If you have been on your journey for any time, you know you can find hurt, frustration, disappointment, and failure. Regardless, you cannot give in to the destructive practice of bitterness. It is famously said that bitterness is the poison we drink, hoping it kills other people. Bitterness is the result of losing what we need for the journey. We stop walking in hope, faith, and trust and resign ourselves to accepting the worst of all possibilities.
His disciples were confused and distraught when Jesus ascended into heaven after His death and resurrection. But Jesus explained it was better for Him to go away so that the Holy Spirit could come and live in His follower’s hearts. What a wonderful development that God Himself would create a way to come and live in a person’s heart. Not just in a temple they could visit or among to be seen but not fully known. God moves in! Every believer becomes a connection point between the eternal God and the present moment. And Paul explains that God gives us power and direction on how to walk.
The Holy Spirit living in our hearts ushers in a new way of living life. He opens up the way and then provides the power to live it out day by day. The Holy Spirit does not just provide a standard or a set of instructions but lives and moves within the heart and life. Paul describes the relationship using the human idea of marriage. Two have become one. You can’t easily separate or determine where each part begins and ends.
Wandering through the wilderness can bring burdens to our souls. The journey is filled with uphill climbs, stumbles, and u-turns. Jesus never promises that we will be successful. He promises that we will be accompanied. We live in a culture that values instant success and envy those who shoot to stardom overnight. Too many times, though, spectacular success has been followed by spectacular failure. When the journey is hard, we must decide how we will walk. And what we will allow to weigh us down.
Our hope is built on the trust of a loving God who has good plans for us. But how do we keep walking when those plans don’t materialize or determine they can only exist sometime in the distant future? People tend to slip into bitterness and despair when the journey gets difficult. And our journeys can truly be difficult. We can face more challenges, hurts, and brokenness than we can bear. It is an oft-quoted saying that God will never give us more than we can handle, but you won’t find that in the Bible. The closest you will find is that there is no temptation that we cannot resist. What do we do when our feet get heavy, and we struggle to keep moving?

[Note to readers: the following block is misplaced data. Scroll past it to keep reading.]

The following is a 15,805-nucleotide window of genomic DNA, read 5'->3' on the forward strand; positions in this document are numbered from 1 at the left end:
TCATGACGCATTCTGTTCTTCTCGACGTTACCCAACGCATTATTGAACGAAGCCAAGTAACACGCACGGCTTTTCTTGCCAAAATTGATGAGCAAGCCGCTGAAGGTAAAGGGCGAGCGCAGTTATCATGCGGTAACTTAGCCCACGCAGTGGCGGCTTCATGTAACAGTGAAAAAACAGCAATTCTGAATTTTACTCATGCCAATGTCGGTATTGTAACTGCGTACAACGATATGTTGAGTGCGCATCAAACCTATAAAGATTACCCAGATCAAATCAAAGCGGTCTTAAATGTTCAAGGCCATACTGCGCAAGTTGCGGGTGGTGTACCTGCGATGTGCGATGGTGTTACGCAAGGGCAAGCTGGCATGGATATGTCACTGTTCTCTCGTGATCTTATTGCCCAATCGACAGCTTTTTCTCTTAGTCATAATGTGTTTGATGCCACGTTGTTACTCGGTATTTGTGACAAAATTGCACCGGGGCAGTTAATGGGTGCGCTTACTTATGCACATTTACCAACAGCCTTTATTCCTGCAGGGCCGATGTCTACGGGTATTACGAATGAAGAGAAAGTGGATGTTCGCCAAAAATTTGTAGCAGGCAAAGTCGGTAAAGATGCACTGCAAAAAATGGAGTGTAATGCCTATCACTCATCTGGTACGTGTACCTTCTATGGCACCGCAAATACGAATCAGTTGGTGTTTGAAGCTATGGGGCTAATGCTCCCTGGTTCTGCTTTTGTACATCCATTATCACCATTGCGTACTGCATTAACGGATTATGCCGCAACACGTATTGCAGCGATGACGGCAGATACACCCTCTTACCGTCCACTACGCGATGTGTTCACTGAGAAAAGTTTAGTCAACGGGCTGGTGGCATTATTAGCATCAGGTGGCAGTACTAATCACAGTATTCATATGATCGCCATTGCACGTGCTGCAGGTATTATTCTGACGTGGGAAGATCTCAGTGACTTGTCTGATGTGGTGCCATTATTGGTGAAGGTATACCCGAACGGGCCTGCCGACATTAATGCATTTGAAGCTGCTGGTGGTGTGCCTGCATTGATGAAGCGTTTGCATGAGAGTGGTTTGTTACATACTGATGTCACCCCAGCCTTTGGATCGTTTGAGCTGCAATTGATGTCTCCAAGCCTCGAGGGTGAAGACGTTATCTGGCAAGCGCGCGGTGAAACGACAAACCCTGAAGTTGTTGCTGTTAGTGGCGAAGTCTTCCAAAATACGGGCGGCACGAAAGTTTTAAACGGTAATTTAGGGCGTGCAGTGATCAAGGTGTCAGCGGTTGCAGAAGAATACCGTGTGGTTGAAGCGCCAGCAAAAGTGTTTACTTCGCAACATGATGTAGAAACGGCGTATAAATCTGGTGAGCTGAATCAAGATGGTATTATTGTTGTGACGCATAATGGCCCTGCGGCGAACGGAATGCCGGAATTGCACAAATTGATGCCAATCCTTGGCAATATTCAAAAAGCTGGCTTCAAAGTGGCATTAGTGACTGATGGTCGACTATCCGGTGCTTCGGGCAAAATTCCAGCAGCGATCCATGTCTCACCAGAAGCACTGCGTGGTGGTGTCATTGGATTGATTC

That was just a Warm Up
There is a lot of life that we have no control over. We can’t control the weather, the economy, or what other people choose to do. We can plan and practice wisdom and good financial stewardship and still face trials beyond our ability to navigate. In every circumstance, there are two things you can always control, your attitude and your effort. As the Israelites were approaching the goal of their journey, they sent out 12 spies to see the land they were to possess. 10 returned in dejected defeat and bitter at what they saw. All the hardship, all of the effort, and they looked at the goal and determined it was impossible.
When we allow bitterness and despair to rule in our hearts, it affects our whole approach to life. The spies looked at the promised land and saw only obstacles. They saw that the journey through the wilderness was a school in learning how to trust God. Trusting in God was the only way they would take hold of the promised land. What they thought was the end of their ordeal made them realize that the wilderness was a warm-up to real work. And that caused their hearts to drop and their determination to fade away.
Eyes that See
But two of the twelve did not see it that way. Where the other spies saw obstacles, they saw opportunities. They saw how good the land was and that it flowed with “milk and honey.” They were ready to claim the promised land because they had an unwavering trust in God. They understood that the journey was not the goal, but the preparation of the journey was so that the promised land could be received. Their hearts saw the land’s goodness, remembered God’s goodness, and were ready to take the next step. They weren’t blind to the risk, the struggle to come, or the fact that there would be hard times in the future. They saw all that and instead focused on a greater and higher God. They couldn’t control who was in the promised land, but they were ready to make an effort to claim it.
Jesus said that the eye was a lamp to the body. At least some of what he meant was how we see and understand life. Do we see obstacles or opportunities? With God, the possibilities are endless. But we develop tunnel vision when we allow bitterness and despair to darken our outlook. We expect, experience, and remember only defeat and death. But Jesus calls us to life, despite circumstances or where we wander. We live differently when we see life in every moment, thankful for God being at work and expecting what He will do next. Take a moment to reflect. What do your eyes see?